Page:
Mariah Carey


(Island Records; 2008)

By David Ritter | 14 May 2008

What’s the opposite of a redeeming quality? It’s not quite a tragic or fatal flaw; these imply one singular trait that brings about one’s downfall, whereas redeeming qualities can easily be plural. In the absence of a good antonym phrase, let’s call what E=MC² has “damning qualities,” and boy does it have them in spades. Many of Carey’s 18 #1 hit singles (...what?) have sublime moments, but this album can’t get a verse or a beat off the ground without stumbling on a plethora of idiotic gestures. Indeed, the story of E=MC², like so many big-star, big-budget pop albums out there, is one of great opportunity and persistent, utter failure.

Lead single “Touch My Body” is this story in miniature. It starts out harmlessly enough, and before long the R. Kelly beat underpins a pretty decent chorus come on. But hoooooly shit, this happens in the pre-chorus: “If there’s a camera up in here then it’s gon’ leave with me when I do (I do) / If there’s a camera up in here then I best not catch this flick on YouTube (YouTube) / ‘Cause if you run your mouth and brag about this secret rendezvous / I will hunt you down.” What’s even more amazing than the existence of these lyrics is the sweetness of their delivery; it gets even breathier and more fetching while she’s threatening to hunt me down. Needless to say, while this may be a realistic part of the contract negotiations involved in bedding real-life Mariah, it absolutely derails the smoothly seductive flow of the song (as, I’m sure, it does the real-life bedding). If this is some sort of attempt to be current, it is fabulously ill-conceived. If it’s a meant to be true to life, Mariah: TMI.

Fucking Danja. I wouldn’t hate on him if he wasn’t so close to being great. His beat for album opener “Migrate” is easily the closest thing to a real banger here, but it begins a cappella with Carey singing in her famous super-high range. The result is that the very first sound on the album is some sort of proof-of-concept that Carey can still sing high. Sigh: making sure we notice that you can equal your past achievements, for a moment off the top and not once again for the rest of your record, isn’t impressive. It’s a shame, too, because it squanders not only half of any goodwill I have at the beginning of this record, but it also wastes some great hooks and a show-stopping verse by T-Pain (yes, I love the vocoder). The other damning quality here is just a little detail called the central premise of the song: migrating? Seriously? The big brag here is that they move to different places, and it’s surprising how many boner premises keep popping up. “Side Effects” and “Cruise Control” both milk extremely thin, clichéd metaphors—exactly the sort that R. Kelly wields with heroic cultural acumen. “Side Effects” lathers up so many “oh!”s, “ay!”s, “woop!”s, and “yeeaaaurgggggh”s from Jeezy that he almost appears as foolish as the ten-year-old drama Carey is rehashing.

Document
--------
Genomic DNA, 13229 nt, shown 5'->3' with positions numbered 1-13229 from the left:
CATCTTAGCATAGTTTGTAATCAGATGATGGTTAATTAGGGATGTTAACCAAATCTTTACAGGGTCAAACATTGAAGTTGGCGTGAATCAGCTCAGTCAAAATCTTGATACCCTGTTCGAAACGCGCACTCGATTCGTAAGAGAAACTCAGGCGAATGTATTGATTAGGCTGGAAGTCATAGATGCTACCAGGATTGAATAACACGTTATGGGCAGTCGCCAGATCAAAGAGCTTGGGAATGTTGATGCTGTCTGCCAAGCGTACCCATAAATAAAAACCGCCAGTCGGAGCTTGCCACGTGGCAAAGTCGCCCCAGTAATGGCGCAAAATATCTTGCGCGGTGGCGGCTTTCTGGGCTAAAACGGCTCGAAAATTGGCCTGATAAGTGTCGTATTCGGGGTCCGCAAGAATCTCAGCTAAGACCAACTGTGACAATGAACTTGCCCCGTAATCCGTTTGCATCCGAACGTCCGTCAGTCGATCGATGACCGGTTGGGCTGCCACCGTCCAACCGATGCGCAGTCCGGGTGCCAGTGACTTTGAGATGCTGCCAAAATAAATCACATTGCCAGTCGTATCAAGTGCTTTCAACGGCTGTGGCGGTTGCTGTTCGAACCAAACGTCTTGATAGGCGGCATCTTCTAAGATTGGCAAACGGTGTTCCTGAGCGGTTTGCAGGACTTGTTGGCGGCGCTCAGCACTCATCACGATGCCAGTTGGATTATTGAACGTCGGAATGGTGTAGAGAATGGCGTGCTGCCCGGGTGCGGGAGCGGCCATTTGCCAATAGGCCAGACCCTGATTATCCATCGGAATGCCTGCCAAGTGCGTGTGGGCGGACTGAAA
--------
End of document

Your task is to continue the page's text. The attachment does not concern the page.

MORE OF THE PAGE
Somehow the album’s title—from Wikipedia: “(E) Emancipation (=) equals (MC) Mariah Carey (²) to the second power” (...what?)—isn’t even the worst part of this mess. It turns out that “Migrate,” “Touch My Body,” “Side Effects,” and “Cruise Control” are actually some of the record’s better songs; the remaining thirteen are mostly beauty-pageant-meets-R&B ballads too boring to excite my vitriol. Try as she might, Carey does not pull out another “We Belong Together,” though small rays of light shine through the cracks with “I’m That Chick” and “I’ll Be Lovin’ U Long Time.” Both are light, upbeat club tracks more reminiscent of Carey’s ‘90s heights (like the all-time, ass-kicking “Heartbreaker”) than current trends, and prove that, like Kylie Minogue, Carey would do better to remain true to her own sound than to flail for a desperate contemporaneity. But even the fun disco of “I’m That Chick” is too little, too late for E=MC²—an album that proves just how easy it is for a well-funded virtuoso and the world’s best hitmakers to create a steaming pile of shit.